What This Graham Star Learned from Training in Martial Arts for a New Akram Khan-Choreographed Show
PeiJu Chien-Pott rehearsing in Beijing for the role of Xiao Lian in Dragon Spring Phoenix Rise. Photo by An Rong Xu
When dancers kick their legs, they typically try to avoid hitting their colleagues. But the performers in the upcoming show Dragon Spring Phoenix Rise, choreographed by Akram Khan, have had to train to do just the opposite.
"It's not a grand battement. You're kicking someone's face. It has to have intention," says Martha Graham Dance Company star PeiJu Chien-Pott, who plays the role of Xiao Lian, a mother fighting to protect her family.
At the same time, the trick of performing martial arts onstage is, of course, to not actually hurt the other person. To pull this off convincingly, the six lead performersrecently spent two weeks in Beijing training with a kung fu master. Chien-Pott shared with Dance Magazine what she got took away from the experience.
PeiJu Chien-Pott rehearsing in Beijing, with director Chen Shi-Zheng and martial arts assistant, Child G, in the background.
An Rong Xu
Becoming One with a Knife
The type of martial arts she studied is called bagua, which was developed in the mountains of China.
"Each of the main characters has a different superpower, different weapons that he or she's good at," says Chien-Pott. "My weapon is a long, metal knife. Ideally, I'll make it look like part of my limb."
The show's director Chen Shi-Zheng and master martial arts choreographer Yuen Woo-Ping sent her a video from 1983 of a woman moving so fluidly that the knife looks like it weighs no more than a feather. "That's my reference—that's my goal."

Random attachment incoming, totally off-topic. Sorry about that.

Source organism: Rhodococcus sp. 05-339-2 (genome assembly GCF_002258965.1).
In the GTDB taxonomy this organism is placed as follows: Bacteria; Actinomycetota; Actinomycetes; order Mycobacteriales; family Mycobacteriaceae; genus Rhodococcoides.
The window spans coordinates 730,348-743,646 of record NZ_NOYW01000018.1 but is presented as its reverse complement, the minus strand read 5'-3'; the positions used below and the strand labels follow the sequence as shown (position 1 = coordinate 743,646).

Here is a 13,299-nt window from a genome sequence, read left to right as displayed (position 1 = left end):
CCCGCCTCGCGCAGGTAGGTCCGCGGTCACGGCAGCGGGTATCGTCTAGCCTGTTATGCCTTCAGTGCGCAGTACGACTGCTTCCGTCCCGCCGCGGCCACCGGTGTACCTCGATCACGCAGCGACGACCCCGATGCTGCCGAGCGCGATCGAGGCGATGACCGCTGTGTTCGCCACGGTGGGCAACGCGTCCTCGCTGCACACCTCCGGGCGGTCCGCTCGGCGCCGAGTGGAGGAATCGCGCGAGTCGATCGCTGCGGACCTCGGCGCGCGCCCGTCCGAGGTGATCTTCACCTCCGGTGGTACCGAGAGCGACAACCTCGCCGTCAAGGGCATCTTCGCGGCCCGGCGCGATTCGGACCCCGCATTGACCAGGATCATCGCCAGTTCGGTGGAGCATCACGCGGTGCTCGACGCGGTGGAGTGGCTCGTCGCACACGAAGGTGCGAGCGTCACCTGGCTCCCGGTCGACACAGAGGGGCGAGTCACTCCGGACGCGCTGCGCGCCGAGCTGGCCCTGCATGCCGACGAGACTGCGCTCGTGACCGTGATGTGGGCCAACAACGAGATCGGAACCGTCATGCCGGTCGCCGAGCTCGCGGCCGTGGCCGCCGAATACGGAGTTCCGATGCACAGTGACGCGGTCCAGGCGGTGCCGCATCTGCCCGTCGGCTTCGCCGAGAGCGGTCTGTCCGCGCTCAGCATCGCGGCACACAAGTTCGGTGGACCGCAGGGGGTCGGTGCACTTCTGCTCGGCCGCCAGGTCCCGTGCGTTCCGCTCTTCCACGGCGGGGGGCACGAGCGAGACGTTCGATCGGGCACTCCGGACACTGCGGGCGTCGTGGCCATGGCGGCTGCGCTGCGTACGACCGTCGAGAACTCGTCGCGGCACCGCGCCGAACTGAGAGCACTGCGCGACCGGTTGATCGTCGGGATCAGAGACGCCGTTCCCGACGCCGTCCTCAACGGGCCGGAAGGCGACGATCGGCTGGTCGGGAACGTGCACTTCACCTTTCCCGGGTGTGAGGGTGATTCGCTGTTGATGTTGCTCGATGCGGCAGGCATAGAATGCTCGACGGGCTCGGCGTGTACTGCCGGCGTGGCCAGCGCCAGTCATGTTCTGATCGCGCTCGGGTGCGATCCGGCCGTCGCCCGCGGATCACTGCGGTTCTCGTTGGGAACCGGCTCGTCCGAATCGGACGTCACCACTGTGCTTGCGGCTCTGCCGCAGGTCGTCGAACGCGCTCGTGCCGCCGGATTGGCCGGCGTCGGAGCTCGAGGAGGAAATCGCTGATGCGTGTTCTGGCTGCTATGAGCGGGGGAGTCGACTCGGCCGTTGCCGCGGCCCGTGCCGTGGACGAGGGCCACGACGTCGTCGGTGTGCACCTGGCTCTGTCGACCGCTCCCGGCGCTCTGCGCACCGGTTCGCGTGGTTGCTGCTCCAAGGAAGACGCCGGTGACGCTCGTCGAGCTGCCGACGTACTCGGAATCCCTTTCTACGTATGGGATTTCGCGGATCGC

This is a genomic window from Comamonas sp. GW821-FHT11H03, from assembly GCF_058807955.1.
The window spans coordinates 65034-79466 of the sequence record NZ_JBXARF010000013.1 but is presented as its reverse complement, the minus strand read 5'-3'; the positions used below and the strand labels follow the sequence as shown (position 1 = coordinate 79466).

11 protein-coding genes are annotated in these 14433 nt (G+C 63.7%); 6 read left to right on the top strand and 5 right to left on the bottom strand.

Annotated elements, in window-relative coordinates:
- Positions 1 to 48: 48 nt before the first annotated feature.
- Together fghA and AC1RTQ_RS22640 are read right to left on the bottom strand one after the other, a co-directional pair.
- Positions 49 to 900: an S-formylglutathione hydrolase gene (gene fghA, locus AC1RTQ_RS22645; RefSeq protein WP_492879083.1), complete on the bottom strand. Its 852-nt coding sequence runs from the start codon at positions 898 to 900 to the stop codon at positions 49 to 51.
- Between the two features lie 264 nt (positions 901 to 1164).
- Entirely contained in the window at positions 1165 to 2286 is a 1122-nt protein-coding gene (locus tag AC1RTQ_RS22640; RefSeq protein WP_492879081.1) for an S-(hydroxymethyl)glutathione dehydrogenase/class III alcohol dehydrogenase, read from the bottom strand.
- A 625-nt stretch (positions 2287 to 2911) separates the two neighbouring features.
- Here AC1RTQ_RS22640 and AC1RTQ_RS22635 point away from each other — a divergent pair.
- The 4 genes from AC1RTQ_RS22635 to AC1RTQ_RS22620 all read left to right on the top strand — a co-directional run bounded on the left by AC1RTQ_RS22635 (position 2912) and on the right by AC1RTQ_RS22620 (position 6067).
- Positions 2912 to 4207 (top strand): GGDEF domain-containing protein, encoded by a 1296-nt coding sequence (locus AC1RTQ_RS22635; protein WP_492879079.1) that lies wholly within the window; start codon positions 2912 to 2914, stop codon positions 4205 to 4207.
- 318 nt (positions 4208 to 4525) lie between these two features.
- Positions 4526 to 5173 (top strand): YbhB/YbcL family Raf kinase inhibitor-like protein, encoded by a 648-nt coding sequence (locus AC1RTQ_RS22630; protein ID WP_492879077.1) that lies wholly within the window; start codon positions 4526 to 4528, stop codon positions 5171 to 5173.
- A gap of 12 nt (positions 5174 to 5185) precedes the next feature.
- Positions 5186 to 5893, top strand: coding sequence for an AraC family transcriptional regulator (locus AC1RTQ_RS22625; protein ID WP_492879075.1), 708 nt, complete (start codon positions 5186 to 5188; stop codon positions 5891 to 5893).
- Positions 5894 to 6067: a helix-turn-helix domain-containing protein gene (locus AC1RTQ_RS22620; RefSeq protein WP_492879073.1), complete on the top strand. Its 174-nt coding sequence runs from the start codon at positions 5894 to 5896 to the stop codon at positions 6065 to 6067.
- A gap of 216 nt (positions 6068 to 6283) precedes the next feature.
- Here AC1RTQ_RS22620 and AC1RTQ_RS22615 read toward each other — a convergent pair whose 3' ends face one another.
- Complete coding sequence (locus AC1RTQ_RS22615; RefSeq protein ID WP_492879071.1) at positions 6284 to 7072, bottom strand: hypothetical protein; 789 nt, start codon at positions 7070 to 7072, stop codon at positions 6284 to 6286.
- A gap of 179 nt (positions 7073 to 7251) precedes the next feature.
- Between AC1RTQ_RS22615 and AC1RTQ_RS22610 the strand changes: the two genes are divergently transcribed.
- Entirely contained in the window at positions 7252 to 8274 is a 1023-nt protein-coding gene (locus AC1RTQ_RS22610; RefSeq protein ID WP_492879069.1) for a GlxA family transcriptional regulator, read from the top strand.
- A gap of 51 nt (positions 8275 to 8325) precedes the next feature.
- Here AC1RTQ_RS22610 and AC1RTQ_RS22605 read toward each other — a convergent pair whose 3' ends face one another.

It turns out that kung fu is ultimately less physical than Chien-Pott assumed.
"It's about speed and control and eye contact," she says. "The master told me that eye contact takes 60 percent of the effort, the body movement takes 40 percent. It's about pulling the audience in with intention and strong focus."
Chien-Pott realized it's also about taking pauses between movements to breathe and let the audience digest what just happened. "Learning this technique taught me to be patient; naturally, I always want to keep moving. But then it just looks like messy street fighting."
The training didn't come easily: Over the course of two weeks in Beijing, Chien-Pott sprained both an inner thigh muscle and an ankle.
The other unexpected difficulty? Getting her knife back home. "Well before even entering the airport I was called and asked, what is that for?" (She ended up having to wrap it with towels and ship it back to New Jersey).
The bulk of rehearsals for the production don't start until May (for a July premiere), so in the meantime, Chien-Pott is practicing sequences on her own to increase her arm and wrist strength, and to maintain the martial arts movements in her muscle memory.
But she's not done learning new skills. Next up? Aerial silks.
The cast of Dragon Spring Phoenix Rise in rehearsal. Photo by Stephanie Berger, Courtesy The Shed
Akram Khan loves to dive into genres he is unfamiliar with. While his own movement vocabulary is a hybrid of kathak and contemporary dance, he has choreographed a new Giselle for English National Ballet, collaborated with flamenco artist Israel Galván and made a dance theater duet with film star Juliette Binoche. Now, in between touring Xenos, his final full-length solo, and several other projects, he's found time to tackle kung fu. Khan is part of the collaborative team behind Dragon Spring Phoenix Rise, a blockbuster musical based on themes of migration and the fight for survival, running June 22–July 27. Directed by Chen Shi-Zheng and featuring a score that remixes songs by Sia, it's part of the inaugural season of The Shed, a new venue in New York City.